A lovely round mirror with painted tiles signed R. Capron (1922-2006). The tiles are hand-painted with tulips, flowers and foliage. Circa 1960.
An extract from Wikipedia, translated from French
First interested in drawing, Roger Capron studied at the School of Applied Arts on rue Dupetit-Thouars in Paris from 1938 to 1943 before teaching drawing there from 1945. The discovery of ceramics pushes him to change medium: the February 6, 1946, he moved to Vallauris, where he created a ceramics workshop, Callis.
In doing so, he joined forces with Robert Picault and then Jean Derval in 1948, thus participating in the renaissance of ceramics in Vallauris where he implemented the motto of his master, René Gabriel, "to make beauty within everyone's reach".
In 1952, Capron bought a disused pottery in Vallauris (a former culinary pottery factory in Font des Horts) and produced there, with seven workers, objects intended for gift shops as well as decorative panels (from 1955, he began production of tiles and tables). Also in 1955, Capron married Jacqueline Hubin, known as “Jacotte”, who became his collaborator. His creations are recognized and rewarded: gold medal at the 10th Milan Triennale in 1954, silver medal at the international exhibition in Cannes in 1955 (the city places an order for him for 1956 for a ceramic band of 150 m 2 for the maritime station), gold medal in Brussels in 1959.
From 1950, in Vallauris, he rubbed shoulders with Pablo Picasso who, moreover, did not hesitate to support him during the controversy over the fresco at the Cannes ferry terminal. From 1962 began a collaboration between Capron and Jean-Michel Carré. They exhibited side by side at Bâtimat in 1963. The architect Philippe Sicardon, Carré's brother-in-law, entrusted Capron with the creation of the ceramic decorations that adorn the Byblos hotel in Saint-Tropez (inaugurated in 1967). This forced him to take an interest in a new material, high-fire sandstone, capable of withstanding the demands of the dance floor in particular. This project will also have consequences for the company. 1968 saw a new collaboration between Capron and Derval. In 1969 his daughter Marie-Pierre, then a student at the National School of Decorative Arts in rue Tondutti-de-l'Escarène, Nice, introduced Cyril de La Patellière to her father, with whom he collaborated for a time. In 1970, Capron received the international grand prize for ceramics.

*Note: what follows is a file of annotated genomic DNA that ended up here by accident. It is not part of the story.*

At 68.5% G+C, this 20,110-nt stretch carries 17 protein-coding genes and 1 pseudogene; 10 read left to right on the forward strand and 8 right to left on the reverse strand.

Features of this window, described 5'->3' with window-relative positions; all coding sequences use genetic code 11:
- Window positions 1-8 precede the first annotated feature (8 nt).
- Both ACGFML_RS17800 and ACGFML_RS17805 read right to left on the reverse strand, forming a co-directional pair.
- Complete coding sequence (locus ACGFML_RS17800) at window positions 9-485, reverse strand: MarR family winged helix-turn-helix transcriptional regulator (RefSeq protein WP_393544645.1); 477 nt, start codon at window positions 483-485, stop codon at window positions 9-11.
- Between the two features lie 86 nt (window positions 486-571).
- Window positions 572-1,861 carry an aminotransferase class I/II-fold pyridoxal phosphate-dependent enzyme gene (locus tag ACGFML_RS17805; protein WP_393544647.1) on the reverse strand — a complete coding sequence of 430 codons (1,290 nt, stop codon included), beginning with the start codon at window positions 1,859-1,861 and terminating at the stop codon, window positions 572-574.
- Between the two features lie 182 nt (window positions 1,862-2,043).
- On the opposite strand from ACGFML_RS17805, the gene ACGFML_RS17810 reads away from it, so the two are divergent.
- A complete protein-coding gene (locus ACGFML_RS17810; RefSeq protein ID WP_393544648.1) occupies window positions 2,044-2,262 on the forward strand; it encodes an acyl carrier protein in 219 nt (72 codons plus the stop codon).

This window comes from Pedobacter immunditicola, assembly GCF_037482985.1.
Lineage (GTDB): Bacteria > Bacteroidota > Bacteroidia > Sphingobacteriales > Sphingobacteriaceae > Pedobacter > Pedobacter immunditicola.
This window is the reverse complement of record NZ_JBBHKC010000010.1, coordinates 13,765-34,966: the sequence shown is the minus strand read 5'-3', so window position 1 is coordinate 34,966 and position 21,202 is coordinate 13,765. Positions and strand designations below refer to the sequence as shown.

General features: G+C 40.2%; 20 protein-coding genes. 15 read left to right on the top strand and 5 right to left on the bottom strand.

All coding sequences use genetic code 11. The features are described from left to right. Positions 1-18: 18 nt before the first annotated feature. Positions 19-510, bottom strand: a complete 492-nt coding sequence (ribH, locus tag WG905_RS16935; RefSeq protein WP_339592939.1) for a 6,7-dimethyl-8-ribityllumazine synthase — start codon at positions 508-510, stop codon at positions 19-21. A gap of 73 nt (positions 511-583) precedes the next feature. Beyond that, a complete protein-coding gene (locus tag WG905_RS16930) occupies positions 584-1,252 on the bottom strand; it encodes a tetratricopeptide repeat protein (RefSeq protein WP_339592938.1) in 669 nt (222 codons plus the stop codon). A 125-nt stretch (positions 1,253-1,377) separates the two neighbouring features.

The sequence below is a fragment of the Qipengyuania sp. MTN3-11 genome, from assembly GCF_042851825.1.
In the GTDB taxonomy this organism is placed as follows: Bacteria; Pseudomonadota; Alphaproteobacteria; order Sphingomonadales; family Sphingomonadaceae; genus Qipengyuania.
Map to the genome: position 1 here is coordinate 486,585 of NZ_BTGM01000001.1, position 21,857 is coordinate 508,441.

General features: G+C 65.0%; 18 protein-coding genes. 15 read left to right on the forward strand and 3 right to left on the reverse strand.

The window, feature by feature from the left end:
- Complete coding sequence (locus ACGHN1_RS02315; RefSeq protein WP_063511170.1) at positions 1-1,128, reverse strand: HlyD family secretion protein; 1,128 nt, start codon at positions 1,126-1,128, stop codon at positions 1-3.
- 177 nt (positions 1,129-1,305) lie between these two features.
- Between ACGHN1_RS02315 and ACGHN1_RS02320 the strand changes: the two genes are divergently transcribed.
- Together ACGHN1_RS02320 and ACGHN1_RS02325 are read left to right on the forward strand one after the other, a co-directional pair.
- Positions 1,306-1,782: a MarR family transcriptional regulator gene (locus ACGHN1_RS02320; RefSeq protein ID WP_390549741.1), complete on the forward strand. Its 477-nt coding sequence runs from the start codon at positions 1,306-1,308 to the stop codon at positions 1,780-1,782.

Condition and wear consistent with age and use.
Approx. overall 15¾" diameter x 1½"
Approx. overall 40cm diameter x 4cm